Forensic Science- Name Locard's Exchange Principle Activity 1

Forensic Science-
Name ______________________________
Locard’s Exchange Principle
Activity 1- read the following quote and answer the questions that follow.
Paul L. Kirk in his 1953 book, Crime investigation: physical evidence and the police laboratory,
explained Locard's theory of exchange:
"Wherever he steps, whatever he touches, whatever he leaves, even unconsciously, will serve as a
silent witness against him. Not only his fingerprints or his footprints, but his hair, the fibers from
his clothes, the glass he breaks, the tool mark he leaves, the paint he scratches, the blood or semen
he deposits or collects. All of these and more bear mute witness against him. This is evidence that
does not forget. It is not confused by the excitement of the moment. It is not absent because human
witnesses are. It is factual evidence. Physical evidence cannot be wrong, it cannot perjure itself, it
cannot be wholly absent. Only human failure to find it, study and understand it, can diminish its
1. Explain the above quote using your own words.
2.Why is Locard's Principal significant to forensic science?
3. Identify four types of evidence mentioned in the quote and state the unit that would be
responsible for analyzing that evidence.
Activity 2- use the scenario and the equipment found at your lab station to analyze the
following questions.
1. List the evidence that you found on the sock.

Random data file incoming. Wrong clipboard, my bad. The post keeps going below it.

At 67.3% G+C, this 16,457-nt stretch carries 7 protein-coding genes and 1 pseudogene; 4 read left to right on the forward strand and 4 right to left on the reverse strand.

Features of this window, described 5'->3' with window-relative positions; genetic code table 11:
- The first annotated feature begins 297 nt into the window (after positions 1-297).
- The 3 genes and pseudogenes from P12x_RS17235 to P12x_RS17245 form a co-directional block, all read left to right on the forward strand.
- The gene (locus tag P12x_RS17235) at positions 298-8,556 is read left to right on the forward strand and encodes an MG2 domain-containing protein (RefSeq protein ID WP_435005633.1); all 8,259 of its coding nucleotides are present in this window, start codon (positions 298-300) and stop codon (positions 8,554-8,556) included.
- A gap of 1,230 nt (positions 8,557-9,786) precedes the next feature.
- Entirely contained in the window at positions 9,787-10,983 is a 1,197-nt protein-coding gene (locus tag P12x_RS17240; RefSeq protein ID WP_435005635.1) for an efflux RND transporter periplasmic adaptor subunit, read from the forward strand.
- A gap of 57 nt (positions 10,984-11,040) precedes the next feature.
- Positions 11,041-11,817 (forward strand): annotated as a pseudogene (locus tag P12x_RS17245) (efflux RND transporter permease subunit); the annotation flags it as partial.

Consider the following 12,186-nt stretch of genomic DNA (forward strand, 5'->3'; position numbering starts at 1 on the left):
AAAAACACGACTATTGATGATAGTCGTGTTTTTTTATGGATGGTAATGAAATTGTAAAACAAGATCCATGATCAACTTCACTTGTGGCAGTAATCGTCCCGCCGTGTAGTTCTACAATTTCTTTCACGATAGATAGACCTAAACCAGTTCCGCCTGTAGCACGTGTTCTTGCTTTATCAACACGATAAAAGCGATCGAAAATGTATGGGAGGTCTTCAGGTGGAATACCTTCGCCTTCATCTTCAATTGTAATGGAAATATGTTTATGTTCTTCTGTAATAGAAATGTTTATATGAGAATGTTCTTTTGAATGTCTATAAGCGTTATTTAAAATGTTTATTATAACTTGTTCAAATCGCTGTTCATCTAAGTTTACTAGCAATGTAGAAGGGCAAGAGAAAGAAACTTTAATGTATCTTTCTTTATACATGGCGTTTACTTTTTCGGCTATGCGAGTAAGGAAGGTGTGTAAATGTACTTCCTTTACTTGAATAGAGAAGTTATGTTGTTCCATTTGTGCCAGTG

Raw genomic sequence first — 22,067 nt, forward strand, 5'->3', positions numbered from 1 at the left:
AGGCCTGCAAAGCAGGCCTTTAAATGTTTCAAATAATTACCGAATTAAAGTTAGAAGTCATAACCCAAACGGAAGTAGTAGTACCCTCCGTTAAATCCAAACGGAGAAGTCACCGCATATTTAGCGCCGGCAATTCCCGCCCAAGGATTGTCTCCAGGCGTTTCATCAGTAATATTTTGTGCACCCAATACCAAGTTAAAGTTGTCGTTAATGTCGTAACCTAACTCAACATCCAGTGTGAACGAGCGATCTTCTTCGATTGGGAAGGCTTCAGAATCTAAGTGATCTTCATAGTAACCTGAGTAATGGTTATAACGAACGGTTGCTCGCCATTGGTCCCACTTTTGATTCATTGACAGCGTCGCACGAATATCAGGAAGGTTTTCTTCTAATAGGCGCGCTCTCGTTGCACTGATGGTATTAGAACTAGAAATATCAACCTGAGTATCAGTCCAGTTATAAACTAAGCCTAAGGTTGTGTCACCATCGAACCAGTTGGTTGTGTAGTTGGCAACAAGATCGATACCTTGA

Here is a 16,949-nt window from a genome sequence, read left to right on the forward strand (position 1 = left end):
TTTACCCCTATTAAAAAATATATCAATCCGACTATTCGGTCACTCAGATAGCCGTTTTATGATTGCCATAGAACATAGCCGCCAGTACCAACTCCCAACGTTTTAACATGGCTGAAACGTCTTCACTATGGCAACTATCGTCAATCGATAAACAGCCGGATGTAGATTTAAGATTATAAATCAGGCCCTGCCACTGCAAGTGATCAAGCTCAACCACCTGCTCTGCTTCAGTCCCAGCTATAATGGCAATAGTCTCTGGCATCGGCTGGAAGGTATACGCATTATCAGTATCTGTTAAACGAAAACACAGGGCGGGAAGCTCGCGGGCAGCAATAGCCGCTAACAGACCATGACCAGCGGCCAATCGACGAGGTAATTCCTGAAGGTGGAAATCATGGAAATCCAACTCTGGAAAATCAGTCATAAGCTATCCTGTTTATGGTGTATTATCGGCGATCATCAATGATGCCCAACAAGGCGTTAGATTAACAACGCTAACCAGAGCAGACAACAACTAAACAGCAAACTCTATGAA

2. Based on your examination of the evidence, which of the three sites was probably the
crime scene? Justify your answer.
3. Why would a CSI use gloves in the collection and handling of trace evidence?
4. A home burglary has occurred. It appears the perpetrator entered after breaking a
window. A metal safe had been opened by drilling through its tumblers. A suspect was
seen running through the garden. Three suspects were interrogated and their clothing
was examined. List at least three examples of evidence that might be found on the
4. Some examples of evidence are listed below. For each item:
A. suggest a possible location where the evidence might have originated . For example,
broken glass fragments- headlights from a hit-and run accident.
B. Write the unit and subunit that would study the evidence.
Example of evidence
Possible Location
Main Unit
Glass fragment
car accident
Physical Science
Trace Evidence Division
Gun powder or residue